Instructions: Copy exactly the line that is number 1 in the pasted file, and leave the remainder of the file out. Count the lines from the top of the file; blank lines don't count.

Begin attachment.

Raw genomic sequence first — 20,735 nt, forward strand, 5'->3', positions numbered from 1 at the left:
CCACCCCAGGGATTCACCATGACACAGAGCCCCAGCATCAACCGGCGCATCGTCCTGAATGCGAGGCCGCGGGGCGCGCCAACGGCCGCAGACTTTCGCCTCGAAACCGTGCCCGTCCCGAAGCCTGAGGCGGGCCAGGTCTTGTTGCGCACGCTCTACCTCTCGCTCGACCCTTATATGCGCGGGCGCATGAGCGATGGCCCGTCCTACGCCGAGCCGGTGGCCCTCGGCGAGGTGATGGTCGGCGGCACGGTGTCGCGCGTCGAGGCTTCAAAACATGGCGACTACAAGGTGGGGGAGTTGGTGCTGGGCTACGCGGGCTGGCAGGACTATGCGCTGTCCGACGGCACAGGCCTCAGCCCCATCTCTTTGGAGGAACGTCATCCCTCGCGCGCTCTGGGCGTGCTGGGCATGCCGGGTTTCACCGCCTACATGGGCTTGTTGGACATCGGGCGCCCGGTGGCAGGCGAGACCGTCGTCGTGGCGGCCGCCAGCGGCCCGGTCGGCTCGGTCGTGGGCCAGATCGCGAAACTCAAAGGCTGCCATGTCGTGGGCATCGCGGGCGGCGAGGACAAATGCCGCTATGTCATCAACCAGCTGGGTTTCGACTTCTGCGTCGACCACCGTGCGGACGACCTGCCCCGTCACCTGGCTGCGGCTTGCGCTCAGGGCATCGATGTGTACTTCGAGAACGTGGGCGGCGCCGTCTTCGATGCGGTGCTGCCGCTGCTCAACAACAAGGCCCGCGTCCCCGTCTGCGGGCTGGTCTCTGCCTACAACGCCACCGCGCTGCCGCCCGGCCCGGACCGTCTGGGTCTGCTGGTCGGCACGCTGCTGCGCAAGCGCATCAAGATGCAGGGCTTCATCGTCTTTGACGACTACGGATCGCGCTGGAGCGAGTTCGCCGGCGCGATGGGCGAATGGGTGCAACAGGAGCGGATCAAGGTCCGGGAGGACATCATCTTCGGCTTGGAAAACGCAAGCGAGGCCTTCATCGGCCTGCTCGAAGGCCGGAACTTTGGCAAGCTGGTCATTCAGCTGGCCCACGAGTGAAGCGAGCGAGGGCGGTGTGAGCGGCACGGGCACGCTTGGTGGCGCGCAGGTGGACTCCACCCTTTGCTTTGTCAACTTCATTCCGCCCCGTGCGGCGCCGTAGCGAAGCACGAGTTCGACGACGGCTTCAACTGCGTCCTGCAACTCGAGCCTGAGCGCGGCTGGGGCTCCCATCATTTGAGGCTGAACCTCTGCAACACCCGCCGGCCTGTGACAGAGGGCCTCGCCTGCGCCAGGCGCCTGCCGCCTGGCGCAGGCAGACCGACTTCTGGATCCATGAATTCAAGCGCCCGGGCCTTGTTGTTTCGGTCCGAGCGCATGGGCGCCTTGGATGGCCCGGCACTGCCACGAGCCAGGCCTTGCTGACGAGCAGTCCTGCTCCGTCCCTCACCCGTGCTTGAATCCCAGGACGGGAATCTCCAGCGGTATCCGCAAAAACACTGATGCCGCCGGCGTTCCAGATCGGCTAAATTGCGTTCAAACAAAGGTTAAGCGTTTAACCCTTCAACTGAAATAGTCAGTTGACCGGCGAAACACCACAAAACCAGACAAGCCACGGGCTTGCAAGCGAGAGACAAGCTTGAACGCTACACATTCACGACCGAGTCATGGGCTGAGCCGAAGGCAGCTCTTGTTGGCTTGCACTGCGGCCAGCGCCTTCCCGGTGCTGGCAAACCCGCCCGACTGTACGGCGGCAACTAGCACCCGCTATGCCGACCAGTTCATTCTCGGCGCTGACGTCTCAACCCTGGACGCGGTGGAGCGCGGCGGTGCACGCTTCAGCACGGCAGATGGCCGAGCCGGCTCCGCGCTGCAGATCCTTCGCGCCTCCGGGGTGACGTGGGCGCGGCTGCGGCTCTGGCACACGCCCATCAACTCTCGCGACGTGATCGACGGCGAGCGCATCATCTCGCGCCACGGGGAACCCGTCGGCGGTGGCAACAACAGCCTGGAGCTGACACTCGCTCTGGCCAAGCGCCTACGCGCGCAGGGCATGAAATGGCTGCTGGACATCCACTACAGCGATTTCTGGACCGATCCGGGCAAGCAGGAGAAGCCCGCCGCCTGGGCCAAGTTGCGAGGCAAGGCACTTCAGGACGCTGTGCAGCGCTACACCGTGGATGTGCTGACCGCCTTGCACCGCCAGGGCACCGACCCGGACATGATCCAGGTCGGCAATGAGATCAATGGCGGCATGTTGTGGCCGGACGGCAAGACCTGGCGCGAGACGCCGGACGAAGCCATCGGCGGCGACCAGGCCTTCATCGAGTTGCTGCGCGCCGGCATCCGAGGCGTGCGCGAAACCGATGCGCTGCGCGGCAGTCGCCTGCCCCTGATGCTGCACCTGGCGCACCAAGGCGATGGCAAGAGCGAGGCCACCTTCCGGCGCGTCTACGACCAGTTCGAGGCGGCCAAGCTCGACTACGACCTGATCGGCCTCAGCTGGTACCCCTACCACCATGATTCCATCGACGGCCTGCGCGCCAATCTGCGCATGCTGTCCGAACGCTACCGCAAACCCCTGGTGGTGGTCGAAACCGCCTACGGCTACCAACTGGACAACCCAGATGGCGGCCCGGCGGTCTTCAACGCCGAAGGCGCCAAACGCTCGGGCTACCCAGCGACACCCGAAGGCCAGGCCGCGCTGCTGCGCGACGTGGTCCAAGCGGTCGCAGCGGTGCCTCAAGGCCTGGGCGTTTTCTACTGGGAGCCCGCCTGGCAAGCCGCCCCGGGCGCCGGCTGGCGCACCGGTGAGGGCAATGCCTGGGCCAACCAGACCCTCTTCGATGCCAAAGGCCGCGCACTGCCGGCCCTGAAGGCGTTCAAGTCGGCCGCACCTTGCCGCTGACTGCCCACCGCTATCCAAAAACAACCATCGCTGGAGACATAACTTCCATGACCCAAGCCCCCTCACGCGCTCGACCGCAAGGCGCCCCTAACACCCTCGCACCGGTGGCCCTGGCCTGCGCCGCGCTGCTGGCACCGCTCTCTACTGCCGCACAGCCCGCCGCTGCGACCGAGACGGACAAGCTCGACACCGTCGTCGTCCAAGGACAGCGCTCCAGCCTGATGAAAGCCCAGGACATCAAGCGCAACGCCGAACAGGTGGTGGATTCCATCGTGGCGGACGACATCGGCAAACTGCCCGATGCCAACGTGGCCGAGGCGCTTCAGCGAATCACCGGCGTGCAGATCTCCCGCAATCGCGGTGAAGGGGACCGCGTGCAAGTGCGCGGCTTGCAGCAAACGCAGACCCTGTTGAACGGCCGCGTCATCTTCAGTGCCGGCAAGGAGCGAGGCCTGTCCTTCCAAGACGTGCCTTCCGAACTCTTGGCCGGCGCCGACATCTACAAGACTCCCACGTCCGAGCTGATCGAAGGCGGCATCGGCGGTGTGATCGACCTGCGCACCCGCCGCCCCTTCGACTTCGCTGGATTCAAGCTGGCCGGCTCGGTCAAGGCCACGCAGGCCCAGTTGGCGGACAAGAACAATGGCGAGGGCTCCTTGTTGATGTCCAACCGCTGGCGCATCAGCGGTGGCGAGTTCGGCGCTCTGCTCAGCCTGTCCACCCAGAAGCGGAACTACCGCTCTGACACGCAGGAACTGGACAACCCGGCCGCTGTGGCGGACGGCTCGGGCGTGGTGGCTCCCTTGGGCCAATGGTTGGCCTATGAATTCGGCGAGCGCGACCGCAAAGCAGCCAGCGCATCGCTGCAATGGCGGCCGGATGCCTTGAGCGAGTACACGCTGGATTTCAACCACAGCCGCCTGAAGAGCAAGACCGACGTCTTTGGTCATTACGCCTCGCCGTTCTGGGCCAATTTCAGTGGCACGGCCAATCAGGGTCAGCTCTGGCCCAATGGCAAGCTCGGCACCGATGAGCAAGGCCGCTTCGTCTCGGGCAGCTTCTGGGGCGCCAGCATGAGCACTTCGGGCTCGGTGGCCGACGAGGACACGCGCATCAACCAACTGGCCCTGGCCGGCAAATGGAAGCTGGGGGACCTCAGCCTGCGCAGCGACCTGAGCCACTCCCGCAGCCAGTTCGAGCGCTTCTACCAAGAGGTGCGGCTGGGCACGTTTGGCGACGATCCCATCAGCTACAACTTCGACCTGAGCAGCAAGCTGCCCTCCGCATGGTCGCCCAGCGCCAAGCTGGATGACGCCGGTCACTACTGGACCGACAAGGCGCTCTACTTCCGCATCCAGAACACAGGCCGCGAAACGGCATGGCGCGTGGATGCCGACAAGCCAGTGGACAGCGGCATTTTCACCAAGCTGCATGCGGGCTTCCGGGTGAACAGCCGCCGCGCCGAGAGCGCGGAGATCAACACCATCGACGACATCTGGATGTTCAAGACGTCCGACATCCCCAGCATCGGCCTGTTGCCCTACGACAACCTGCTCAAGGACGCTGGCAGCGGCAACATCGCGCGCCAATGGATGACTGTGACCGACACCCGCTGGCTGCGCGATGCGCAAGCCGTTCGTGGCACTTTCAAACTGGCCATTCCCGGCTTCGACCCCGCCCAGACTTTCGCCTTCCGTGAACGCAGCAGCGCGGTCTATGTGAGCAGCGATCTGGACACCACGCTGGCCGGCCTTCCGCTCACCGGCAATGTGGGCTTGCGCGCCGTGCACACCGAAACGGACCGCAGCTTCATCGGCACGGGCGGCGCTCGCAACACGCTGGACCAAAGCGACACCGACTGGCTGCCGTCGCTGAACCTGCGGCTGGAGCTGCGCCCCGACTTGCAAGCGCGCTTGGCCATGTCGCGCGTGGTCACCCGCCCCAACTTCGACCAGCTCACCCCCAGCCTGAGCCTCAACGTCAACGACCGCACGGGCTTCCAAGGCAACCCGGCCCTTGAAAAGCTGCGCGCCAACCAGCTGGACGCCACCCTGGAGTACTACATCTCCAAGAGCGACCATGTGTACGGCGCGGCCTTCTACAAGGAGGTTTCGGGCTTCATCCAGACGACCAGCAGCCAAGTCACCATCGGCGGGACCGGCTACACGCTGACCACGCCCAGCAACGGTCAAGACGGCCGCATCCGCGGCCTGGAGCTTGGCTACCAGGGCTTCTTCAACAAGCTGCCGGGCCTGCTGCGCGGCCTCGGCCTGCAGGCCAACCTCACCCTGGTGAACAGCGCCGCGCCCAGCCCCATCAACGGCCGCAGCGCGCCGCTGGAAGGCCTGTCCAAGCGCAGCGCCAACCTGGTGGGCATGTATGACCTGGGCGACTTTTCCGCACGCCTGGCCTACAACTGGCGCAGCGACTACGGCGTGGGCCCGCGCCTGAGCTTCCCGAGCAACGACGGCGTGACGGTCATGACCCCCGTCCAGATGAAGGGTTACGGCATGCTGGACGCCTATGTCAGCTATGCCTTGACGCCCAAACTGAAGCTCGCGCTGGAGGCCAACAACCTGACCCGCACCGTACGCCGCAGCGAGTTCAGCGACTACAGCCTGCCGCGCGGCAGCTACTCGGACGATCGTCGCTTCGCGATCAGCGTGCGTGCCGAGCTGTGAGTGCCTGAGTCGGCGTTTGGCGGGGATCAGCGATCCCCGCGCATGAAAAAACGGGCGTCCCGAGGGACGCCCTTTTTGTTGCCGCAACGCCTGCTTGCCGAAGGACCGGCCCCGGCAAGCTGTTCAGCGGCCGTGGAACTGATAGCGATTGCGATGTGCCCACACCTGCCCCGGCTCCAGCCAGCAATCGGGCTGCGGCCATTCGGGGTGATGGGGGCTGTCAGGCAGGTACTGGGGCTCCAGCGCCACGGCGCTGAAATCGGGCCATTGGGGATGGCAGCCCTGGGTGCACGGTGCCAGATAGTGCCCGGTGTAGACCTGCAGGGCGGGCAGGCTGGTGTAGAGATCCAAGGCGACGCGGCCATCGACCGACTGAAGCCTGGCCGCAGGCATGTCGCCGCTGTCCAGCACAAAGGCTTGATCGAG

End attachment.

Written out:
Raw genomic sequence first — 20,735 nt, forward strand, 5'->3', positions numbered from 1 at the left: